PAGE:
Even more than Phelps, the rover landing resonated with childhood when it seemed that every couple of months there was a euphoric NASA mission control room because we had just pushed out the frontier of space in some unprecedented way again. I’ve been pointing out to people that there is an intense nostalgia going on for the early Sixties—the series Madmen, for example. It was the last time when American self-confidence and optimism in technological progress seemed supreme. There was the looming shadow of thermonuclear war with the Russians as a possibility, but we felt very sure of ourselves as the good guy in that conflict and we were culturally, technologically and economically so clearly their superior. Car ads usually included superlatives like “longer,” “wider,” “more horsepower than ever before.”
The epicenter for me, and for many, of this all confident optimism was the General Motors Futurama in the World’s Fair of 1964-65 in Flushing Queens, New York, which was a subway ride away for my family and we went there several times. You must see this two minute youtube to get a sense of why this exhibition, the most popular attraction of one of the few great World’s Fair,s was so mesmerizing. Millions of people from all over the world saw it. http://www.youtube.com/watch?v=h2YB6DdTBWk (watch it, watch it now). Its vision of a high tech utopian future was so convincing, and there was so little anxiety about environmental issues. (Yeah, there was Rachel Carson’s book Silent Spring, but that didn’t filter down to a seven-year-old or most Americans). The early Sixties was, oddly enough, a more futuristic time than the present era, even with our smart phones and such. It’s interesting that the last X Men film was set during that era and the recent Men In Black sequel went back in time to the 1969 Apollo launch, which also seems more futuristic than most of the big events of this day.
The flawless landing of Curiosity, and the victories of Michael Phelps, seemed a resurgence of that optimism. I wondered aloud about these events occuring so close to each other as we drove in the convertible through the winding canyon. Could this be a set up for the principle of enantiadromia (roughly the tendency to oscillate between extremes)? The American psyche gets these two shots of nostaligic /futurisitc optimism in just a few days— is that the counterpole set up for some dark shock to the body politic?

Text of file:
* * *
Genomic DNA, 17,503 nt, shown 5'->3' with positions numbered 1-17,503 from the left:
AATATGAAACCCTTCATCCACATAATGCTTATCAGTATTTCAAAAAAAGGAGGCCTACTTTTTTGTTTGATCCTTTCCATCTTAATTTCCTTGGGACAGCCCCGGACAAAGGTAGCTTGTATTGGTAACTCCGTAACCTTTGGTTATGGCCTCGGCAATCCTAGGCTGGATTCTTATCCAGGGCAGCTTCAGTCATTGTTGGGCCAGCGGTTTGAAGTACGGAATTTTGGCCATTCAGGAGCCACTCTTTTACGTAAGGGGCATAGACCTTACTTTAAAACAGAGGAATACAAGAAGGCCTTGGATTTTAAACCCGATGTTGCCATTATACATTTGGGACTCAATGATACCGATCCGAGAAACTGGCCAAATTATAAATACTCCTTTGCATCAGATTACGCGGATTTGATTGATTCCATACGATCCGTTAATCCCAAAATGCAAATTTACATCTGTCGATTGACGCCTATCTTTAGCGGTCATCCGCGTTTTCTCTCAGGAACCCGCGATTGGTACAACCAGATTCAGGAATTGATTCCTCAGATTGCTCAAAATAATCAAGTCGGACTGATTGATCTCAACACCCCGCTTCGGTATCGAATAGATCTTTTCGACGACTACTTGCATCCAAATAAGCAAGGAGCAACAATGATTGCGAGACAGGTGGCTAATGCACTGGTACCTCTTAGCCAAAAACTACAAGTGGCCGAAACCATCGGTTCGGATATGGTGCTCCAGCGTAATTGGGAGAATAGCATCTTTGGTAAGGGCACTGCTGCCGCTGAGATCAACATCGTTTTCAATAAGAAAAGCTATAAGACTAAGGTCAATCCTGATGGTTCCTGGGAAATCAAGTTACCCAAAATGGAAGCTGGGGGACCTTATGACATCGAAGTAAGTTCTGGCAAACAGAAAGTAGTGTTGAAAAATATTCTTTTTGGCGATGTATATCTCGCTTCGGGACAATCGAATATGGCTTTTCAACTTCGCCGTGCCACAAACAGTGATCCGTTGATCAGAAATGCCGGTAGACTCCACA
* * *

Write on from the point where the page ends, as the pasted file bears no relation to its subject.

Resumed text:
My friends dropped me off at the dentist and with little transition the brilliant sunshine, canyon and luxurious convertible were replaced with the dental chair and some particulary grusome deep drilling and grinding—lots of Novocaine for sure, but my skull was reverberating. (Trust me, I’m not complaining, I’m guiltily grateful that I am getting dental care). To occupy my mind I put in earbuds and listened to a Coast-to-Coast AM show. James Howard Kunstler was on, author of The Long Emergency and The Geography of Nowhere http://www.kunstler.com/index.php.
Unlike so many who want to convey a dystopian view of the future— we’ve all heard the demented doomsayers, the fear porn folk, whom I usually dismiss—but this man was a rigorous intellectual and the vision he painted of a future timeline had a lot of grounded authority. The enforced stillness of the dental chair helped me to drill down into what he was saying and really picture it. He pointed out how confident and comfortable Germany, England and France were before World War I. A cascade of technological miracles was happening for them—telephones, airplanes, movies…and then— blood and rubble. I’m more on the side of my friend Rob Brezsny (father of Pronoia), more of an optimist. (see https://zaporacle.com/card/pronoiagood-things-are-goin-on/) Living in Boulder, a Star Trek future seems more possible than the Road Warrior-minus-any-gas-at-all future Kunstler sees. He does, however, see people having a better quality of relationships and community as the grid, internet and global commerce come apart in the future he forsees. What also made him so convincing is that he’s written fantasy novels about this future, so in the imaginal realm he’s lived it, and smelled it, and talks about it almost like a time traveler who’s actually witnessed it. His view of a global economy and technology-come-undone world, a world where people have withdrawn to small town agrarian life and don’t know much about what’s happening a couple of hundred miles away, is remarkably like the world of Stephen King’s Dark Tower books that are set in a future that is closer to the wild west. Paper is a rare commodity, but in a few hidden places remnants of abandoned high technology remain, as does radiation poisoning and many signs of genetic degradation.